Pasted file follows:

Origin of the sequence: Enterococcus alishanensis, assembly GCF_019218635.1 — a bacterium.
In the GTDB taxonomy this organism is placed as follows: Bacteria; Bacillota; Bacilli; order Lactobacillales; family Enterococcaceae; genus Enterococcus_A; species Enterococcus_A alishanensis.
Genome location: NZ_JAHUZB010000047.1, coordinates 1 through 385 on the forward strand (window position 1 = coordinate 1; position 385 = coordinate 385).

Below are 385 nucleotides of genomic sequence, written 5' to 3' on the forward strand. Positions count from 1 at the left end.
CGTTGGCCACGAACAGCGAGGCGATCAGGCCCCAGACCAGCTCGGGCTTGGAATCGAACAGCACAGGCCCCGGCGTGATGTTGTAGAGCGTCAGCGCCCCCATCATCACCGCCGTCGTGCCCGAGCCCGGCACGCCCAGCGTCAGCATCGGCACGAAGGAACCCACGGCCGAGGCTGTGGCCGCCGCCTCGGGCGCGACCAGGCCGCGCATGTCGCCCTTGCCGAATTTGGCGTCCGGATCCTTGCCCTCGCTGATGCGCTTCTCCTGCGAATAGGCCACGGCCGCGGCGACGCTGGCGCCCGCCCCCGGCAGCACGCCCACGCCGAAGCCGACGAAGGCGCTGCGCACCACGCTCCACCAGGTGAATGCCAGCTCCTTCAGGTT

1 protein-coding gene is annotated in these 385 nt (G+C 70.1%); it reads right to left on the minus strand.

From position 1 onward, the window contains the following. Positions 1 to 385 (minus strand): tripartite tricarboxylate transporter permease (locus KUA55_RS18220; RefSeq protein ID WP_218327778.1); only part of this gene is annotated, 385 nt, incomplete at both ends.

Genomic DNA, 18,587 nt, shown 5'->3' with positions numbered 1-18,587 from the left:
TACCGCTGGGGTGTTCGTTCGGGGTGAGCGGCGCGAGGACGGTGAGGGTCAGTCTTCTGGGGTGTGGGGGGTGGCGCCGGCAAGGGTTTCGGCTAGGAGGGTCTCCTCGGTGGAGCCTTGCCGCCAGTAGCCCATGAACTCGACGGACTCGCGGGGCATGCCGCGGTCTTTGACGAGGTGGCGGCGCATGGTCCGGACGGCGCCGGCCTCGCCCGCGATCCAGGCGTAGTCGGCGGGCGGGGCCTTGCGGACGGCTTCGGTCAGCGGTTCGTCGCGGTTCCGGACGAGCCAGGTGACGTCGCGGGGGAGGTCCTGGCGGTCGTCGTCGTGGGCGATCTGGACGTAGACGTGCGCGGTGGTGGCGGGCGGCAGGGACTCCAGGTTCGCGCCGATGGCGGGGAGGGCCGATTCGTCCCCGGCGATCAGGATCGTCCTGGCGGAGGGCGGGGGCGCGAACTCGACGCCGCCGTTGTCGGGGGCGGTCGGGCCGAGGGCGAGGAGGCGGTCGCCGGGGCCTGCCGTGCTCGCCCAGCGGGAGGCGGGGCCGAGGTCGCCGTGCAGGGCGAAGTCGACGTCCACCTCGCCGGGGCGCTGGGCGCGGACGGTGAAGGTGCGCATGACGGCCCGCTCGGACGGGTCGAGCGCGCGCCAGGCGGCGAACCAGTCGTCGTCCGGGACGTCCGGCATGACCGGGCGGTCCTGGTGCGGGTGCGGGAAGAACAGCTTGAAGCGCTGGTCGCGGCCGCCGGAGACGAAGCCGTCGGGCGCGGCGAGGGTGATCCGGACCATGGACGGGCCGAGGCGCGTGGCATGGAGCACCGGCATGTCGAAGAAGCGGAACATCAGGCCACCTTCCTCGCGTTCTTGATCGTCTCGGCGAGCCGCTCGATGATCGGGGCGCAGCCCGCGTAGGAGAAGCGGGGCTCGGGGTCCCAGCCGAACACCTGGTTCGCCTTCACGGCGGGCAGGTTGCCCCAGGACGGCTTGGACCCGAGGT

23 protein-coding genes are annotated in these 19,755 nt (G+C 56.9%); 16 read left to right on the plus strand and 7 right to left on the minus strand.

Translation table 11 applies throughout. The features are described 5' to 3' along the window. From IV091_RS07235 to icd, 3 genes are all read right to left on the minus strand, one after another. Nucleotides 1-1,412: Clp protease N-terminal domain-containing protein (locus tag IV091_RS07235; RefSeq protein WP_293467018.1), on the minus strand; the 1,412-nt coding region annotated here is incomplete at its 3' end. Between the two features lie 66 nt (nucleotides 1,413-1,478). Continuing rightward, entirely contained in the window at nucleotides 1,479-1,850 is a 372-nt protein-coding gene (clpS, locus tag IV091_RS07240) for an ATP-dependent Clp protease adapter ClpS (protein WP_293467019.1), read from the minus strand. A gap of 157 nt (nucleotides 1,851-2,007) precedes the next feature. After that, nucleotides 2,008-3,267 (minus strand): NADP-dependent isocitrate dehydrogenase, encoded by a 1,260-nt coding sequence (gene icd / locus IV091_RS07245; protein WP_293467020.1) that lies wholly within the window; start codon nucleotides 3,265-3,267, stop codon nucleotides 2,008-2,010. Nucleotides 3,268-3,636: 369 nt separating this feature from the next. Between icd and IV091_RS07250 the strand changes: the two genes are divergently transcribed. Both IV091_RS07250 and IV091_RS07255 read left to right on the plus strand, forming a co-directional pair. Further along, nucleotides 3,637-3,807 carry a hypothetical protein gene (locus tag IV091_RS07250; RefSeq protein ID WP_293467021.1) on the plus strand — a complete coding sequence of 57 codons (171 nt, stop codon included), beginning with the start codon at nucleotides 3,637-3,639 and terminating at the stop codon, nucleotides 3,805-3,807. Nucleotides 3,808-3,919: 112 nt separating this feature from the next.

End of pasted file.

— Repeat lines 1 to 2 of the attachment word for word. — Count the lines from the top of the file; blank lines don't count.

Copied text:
Origin of the sequence: Enterococcus alishanensis, assembly GCF_019218635.1 — a bacterium.
In the GTDB taxonomy this organism is placed as follows: Bacteria; Bacillota; Bacilli; order Lactobacillales; family Enterococcaceae; genus Enterococcus_A; species Enterococcus_A alishanensis.